Jeeves in the Offing: (Jeeves & Wooster)

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Random House, Mar 26, 2009 - Fiction - 208 pages
2 Reviews

A Jeeves and Wooster novel

Jeeves is on holiday in Herne Bay, and while he's away the world caves in on Bertie Wooster. For a start, he's astonished to read in The Times of his engagement to the mercurial Bobbie Wickham. Then at Brinkley Court, his Aunt Dahlia's establishment, he finds his awful former head master in attendance ready to award the prizes at Market Snodsbury Grammar School. And finally the Brinkley butler turns out for reasons of his own to be Bertie's nemesis in disguise, the brain surgeon Sir Roderick Glossop.

With all occasions informing against him, Bertie has to hightail it to Herne Bay to liberate Jeeves from his shrimping net. And after that, the fun really starts.

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Jeeves in the Offing

User Review  - marypeg - Overstock.com

I purchased this for a friend who loves Jeeves. THis was a rare book she didnt have Read full review

Review: Jeeves in the Offing (Jeeves #12)

User Review  - Amblingbooks.com - Goodreads

"[Wodehouse is] a master, a genius of inventiveness and versatility, brilliant in his use of language, more adroit than almost any novelist since Dickens at working out a complex package of plot, sub-plot, and sub-sub-plot." - Daily Telegraph Listen to Jeeves in the Offing on your smartphone. Read full review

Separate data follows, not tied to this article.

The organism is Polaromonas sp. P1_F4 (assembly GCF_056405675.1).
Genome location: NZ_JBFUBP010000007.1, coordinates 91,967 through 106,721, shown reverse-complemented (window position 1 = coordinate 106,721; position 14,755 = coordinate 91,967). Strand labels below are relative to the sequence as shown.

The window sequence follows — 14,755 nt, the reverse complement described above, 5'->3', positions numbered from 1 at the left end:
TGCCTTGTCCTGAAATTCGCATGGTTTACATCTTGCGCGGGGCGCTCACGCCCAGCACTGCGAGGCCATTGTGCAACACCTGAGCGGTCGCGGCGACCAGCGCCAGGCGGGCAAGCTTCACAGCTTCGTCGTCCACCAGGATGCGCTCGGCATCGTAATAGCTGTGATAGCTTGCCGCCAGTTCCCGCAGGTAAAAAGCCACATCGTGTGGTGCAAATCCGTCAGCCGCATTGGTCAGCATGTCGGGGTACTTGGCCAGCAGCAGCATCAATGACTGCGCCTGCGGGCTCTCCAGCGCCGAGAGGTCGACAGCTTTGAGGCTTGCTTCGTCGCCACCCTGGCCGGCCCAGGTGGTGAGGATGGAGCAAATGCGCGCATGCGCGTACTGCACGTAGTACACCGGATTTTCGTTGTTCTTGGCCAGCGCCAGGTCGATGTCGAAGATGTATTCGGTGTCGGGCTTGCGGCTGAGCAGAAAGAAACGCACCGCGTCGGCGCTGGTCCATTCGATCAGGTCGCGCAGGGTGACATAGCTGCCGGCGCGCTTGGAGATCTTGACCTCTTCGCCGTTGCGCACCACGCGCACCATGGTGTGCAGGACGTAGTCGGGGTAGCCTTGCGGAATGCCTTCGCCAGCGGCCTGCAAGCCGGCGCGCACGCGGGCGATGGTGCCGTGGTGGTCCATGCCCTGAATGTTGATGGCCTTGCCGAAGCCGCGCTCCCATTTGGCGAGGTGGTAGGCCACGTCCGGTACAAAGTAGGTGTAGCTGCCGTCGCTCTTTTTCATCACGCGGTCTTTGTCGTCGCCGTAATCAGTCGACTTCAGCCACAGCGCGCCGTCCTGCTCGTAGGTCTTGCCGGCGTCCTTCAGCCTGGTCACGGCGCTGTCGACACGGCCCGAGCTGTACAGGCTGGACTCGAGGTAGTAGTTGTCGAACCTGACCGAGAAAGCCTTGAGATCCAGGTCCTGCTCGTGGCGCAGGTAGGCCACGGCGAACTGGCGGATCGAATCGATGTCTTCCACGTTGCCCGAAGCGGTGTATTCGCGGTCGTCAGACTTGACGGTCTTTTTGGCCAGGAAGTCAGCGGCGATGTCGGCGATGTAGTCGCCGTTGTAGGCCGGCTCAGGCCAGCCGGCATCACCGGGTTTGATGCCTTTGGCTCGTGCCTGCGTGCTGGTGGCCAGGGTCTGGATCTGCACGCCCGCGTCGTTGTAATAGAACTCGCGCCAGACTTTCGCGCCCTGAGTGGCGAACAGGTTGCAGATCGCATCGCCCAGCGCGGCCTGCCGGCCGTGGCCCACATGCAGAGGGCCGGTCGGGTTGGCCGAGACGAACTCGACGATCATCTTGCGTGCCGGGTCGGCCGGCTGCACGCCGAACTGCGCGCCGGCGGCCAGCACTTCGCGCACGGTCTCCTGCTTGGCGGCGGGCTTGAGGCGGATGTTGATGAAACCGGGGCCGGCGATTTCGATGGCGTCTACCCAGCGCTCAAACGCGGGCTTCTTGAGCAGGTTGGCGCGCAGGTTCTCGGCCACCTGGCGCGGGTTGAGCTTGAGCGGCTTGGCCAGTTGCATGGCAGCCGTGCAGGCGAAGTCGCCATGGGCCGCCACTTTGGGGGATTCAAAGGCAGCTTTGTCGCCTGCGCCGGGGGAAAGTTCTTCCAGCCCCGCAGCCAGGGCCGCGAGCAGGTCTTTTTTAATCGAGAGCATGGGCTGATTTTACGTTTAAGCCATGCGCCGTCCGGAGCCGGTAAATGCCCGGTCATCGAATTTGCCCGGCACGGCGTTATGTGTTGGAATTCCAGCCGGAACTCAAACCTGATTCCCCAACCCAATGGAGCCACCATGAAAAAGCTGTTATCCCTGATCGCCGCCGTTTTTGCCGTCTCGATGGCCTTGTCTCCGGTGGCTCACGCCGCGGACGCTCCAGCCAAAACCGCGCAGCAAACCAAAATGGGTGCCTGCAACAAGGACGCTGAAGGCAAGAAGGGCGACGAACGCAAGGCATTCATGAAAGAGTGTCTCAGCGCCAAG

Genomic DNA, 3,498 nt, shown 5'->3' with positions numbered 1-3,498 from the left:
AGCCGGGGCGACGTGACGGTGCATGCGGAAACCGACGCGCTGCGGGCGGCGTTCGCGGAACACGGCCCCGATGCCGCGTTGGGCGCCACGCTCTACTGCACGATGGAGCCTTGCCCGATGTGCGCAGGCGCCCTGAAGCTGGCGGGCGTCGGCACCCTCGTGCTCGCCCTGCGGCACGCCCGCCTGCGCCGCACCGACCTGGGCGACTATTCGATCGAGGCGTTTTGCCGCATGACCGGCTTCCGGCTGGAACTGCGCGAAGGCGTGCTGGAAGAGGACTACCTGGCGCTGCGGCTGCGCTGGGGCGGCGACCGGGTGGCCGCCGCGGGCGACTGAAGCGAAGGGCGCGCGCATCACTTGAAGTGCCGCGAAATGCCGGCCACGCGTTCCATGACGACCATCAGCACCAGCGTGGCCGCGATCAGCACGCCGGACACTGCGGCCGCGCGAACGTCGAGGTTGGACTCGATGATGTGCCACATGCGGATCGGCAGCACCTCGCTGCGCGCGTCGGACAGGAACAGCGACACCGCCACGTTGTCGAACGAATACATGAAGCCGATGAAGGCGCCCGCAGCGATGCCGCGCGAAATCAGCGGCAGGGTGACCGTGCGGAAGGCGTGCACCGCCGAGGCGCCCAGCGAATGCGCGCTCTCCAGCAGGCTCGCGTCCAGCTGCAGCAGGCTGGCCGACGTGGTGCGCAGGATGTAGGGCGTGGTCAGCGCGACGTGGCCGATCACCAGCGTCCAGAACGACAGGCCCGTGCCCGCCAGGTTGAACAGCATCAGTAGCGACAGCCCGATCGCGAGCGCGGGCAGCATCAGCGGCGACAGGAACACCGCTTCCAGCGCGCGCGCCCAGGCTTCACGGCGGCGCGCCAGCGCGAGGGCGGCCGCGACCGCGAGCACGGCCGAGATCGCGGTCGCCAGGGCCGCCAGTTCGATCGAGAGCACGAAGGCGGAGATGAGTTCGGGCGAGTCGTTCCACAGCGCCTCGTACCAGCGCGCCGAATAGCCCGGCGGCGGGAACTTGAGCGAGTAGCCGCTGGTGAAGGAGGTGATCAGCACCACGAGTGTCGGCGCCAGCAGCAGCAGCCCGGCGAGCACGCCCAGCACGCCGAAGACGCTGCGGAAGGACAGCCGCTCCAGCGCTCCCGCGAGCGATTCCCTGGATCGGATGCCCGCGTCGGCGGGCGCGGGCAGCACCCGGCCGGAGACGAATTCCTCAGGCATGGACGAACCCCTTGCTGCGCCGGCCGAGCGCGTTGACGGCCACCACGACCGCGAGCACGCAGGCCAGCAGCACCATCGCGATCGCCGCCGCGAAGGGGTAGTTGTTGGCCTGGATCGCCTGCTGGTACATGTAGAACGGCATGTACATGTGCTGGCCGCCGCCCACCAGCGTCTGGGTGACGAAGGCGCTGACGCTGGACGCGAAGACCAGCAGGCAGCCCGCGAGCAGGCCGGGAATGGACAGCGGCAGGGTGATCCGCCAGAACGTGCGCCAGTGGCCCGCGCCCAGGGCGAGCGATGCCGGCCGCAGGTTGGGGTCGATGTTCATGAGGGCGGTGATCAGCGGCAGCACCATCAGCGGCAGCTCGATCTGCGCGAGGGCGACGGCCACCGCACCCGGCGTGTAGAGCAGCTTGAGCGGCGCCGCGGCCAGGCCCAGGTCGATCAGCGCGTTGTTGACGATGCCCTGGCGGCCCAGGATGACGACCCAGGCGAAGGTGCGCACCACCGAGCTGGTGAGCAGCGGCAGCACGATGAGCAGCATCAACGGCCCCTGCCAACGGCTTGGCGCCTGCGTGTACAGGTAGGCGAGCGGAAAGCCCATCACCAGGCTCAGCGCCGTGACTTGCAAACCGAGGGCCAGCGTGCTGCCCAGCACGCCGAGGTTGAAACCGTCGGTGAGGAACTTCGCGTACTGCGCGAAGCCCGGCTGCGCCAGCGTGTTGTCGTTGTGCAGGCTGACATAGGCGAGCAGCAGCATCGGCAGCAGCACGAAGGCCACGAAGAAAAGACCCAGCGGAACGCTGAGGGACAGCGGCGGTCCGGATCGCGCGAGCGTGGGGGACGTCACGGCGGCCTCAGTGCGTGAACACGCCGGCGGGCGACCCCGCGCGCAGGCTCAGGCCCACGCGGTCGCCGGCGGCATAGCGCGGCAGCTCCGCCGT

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About the author (2009)

Pelham Grenville Wodehouse (always known as ‘Plum’) wrote more than ninety novels and some three hundred short stories over 73 years. He is widely recognised as the greatest 20th-century writer of humour in the English language.

Perhaps best known for the escapades of Bertie Wooster and Jeeves, Wodehouse also created the world of Blandings Castle, home to Lord Emsworth and his cherished pig, the Empress of Blandings. His stories include gems concerning the irrepressible and disreputable Ukridge; Psmith, the elegant socialist; the ever-so-slightly-unscrupulous Fifth Earl of Ickenham, better known as Uncle Fred; and those related by Mr Mulliner, the charming raconteur of The Angler’s Rest, and the Oldest Member at the Golf Club.

In 1936 he was awarded the Mark Twain Prize for ‘having made an outstanding and lasting contribution to the happiness of the world’. He was made a Doctor of Letters by Oxford University in 1939 and in 1975, aged 93, he was knighted by Queen Elizabeth II. He died shortly afterwards, on St Valentine’s Day.

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